Getting provisions in China may sometimes be a less than straightforward affair.
For example. Plagued by my nostalgia for home food and something sweet-but-not-cloying, I set out to find some jam. Major disappointment: everything that was available consisted mainly of sugar, with fruits somewhere far down the ingredients list. Okay. I may be nostalgic, but I’m also spoiled by Mummy’s homemade jams and Daddy’s health obsession, so I think it will be a long time before I get that desperate. I could of course go for the truly delicious French Dalfour jams that we also have in Poland, sweetened with natural grape juice, but they’re very pricey. A 300 ml jar for about 27 RMB? Sadly, but no, thank you.
So what to do?
Here’s what I’ve found:
It’s pomelo marmalade (yes, actually consisting mostly of pomelo!), slightly tart in taste and really yummy. 1 litre jar for about 34 RMB, which is a really good price. In case you’re wondering: no, it’s not an unexpected miracle of Chinese food industry. It’s Korean. But anyway, what’s so confusing about it? Well, what it says on the package (even in English, if you have good eyes) is not ‘Pomelo Jam’ at all. It’s ‘Pomelo TEA’. You’re supposed to put it in hot or cold water or your tea and drink it. Consuming it on a piece of buttered toast was entirely my own daring idea.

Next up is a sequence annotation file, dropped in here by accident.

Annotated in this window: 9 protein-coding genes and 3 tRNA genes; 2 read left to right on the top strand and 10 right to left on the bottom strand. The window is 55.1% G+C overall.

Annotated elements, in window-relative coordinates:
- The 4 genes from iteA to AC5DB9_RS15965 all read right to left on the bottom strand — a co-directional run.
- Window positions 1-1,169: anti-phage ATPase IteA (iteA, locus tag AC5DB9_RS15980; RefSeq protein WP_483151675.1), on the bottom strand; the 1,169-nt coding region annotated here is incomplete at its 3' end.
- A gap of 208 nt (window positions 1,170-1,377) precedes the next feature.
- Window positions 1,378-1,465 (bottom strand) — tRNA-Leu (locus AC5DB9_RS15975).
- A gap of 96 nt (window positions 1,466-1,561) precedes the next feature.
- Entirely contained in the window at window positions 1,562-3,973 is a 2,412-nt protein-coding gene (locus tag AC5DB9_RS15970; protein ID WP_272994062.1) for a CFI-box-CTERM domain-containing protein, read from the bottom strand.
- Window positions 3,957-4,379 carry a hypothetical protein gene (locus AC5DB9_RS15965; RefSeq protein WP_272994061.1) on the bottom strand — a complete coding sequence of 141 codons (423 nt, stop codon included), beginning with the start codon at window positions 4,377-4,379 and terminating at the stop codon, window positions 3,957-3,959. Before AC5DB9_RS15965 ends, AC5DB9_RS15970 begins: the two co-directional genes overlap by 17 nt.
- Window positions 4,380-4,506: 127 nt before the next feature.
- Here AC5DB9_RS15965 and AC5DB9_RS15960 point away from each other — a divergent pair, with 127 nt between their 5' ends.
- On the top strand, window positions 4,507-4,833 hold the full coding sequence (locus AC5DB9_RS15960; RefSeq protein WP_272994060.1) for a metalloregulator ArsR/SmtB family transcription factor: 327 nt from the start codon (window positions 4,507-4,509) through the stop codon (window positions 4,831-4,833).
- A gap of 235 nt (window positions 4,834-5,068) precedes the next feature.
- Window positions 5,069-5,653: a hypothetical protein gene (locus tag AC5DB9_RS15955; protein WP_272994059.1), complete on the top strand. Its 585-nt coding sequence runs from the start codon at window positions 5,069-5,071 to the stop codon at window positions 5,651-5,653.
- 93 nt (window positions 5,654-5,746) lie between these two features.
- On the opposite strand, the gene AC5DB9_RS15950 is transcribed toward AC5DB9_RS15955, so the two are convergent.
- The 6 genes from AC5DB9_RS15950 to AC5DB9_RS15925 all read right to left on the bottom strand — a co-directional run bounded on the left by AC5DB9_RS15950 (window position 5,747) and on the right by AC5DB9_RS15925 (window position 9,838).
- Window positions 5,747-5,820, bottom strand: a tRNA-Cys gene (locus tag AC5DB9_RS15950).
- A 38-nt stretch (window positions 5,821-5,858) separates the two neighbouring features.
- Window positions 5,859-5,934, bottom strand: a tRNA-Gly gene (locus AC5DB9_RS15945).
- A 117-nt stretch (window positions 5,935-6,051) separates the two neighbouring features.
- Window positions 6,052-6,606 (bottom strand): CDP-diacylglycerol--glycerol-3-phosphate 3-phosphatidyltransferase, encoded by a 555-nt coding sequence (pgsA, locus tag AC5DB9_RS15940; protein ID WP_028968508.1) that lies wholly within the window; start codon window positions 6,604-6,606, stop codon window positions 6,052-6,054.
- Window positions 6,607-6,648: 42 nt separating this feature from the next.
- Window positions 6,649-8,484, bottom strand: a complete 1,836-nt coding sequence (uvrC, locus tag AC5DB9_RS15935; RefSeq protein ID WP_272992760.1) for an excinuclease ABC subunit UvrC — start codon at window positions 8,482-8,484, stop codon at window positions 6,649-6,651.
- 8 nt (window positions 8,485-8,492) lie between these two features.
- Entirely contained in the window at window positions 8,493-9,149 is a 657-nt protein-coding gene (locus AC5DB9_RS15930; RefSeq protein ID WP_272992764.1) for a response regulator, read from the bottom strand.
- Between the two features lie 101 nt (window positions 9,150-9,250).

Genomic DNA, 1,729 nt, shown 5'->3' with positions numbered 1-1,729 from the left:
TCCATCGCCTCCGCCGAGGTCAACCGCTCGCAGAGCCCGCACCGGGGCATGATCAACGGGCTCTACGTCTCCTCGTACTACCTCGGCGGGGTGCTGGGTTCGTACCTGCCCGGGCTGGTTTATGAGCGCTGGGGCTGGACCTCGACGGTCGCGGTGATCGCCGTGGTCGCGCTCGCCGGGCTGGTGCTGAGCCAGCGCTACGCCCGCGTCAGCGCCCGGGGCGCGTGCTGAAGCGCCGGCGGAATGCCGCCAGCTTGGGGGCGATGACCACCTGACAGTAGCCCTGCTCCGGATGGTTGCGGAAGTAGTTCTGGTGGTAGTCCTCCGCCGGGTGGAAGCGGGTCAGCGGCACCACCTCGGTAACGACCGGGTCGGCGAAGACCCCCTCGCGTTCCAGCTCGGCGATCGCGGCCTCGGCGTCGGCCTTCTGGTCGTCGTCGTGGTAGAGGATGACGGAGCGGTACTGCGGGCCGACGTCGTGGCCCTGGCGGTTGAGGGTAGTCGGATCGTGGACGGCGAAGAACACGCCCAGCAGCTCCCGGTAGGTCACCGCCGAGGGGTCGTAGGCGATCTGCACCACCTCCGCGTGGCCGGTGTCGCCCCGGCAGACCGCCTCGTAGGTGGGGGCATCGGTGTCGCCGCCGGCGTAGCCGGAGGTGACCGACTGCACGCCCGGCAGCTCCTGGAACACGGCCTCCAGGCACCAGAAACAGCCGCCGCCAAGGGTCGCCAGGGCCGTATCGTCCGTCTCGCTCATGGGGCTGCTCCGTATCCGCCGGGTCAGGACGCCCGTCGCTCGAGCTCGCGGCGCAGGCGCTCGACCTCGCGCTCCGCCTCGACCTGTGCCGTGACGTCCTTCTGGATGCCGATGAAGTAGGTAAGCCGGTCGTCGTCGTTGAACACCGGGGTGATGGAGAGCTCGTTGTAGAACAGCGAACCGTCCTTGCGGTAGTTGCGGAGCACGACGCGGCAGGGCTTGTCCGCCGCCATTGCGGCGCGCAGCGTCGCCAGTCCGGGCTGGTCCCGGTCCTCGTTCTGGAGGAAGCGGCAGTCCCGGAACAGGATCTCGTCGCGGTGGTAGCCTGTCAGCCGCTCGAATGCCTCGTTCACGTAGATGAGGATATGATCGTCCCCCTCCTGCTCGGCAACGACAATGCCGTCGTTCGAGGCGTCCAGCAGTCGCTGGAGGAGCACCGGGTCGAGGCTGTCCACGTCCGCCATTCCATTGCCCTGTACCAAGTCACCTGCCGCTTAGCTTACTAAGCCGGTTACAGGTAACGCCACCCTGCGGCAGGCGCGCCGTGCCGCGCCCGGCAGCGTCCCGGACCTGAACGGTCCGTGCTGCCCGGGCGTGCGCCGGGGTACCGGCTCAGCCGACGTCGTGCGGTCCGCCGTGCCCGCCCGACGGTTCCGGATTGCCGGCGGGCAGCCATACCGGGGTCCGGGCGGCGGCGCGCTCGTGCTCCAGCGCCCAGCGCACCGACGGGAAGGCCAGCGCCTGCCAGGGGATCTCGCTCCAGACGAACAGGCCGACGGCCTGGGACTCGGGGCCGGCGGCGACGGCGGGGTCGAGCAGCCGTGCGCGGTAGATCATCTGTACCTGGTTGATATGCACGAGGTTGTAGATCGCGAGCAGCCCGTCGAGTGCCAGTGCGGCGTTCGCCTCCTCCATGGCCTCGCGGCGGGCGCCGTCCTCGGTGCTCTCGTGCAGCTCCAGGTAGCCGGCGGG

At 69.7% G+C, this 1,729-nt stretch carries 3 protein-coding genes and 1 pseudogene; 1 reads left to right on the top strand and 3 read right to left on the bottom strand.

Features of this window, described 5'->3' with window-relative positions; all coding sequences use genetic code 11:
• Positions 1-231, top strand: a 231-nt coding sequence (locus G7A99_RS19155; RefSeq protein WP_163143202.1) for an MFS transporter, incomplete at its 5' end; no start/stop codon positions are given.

On the other hand, when it comes to tea. Hangzhou is well known for its Longjing variety (meaning Dragon Well – thence the name of the blog), so you get tea shops everywhere, but as a local speciality Longjing can be a bit on the expensive side. Anyhow, this particular tea-lover prefers to go for pu’erh tea (that’s the kind that looks and tastes like mud until you get used to it and then you’re addicted). It just so happens that my roommate got a stack of high-quality pu’erh tea from her dad. It looks like this:
And what does it say on it? That’s right. It says ‘Pu’erh COOKIE’. And since it was part of a Mid-Autumn Festival gift box with mooncakes, I did actually assume it was some strange sort of massive tea-flavoured cookie (after all you do get green tea ice-creams!). I was even a tad disappointed when it turned out that nope, it’s just pressed pu’erh tea. Why does it have to be pressed, I’ve no idea (notice that even when you buy it abroad, it’s usually in the form of little pressed blocks), but I’m hoping to find out soon.
To sum up. In China, when I want jam, I buy tea, and when I want tea, I go for a cookie. Simple? Very.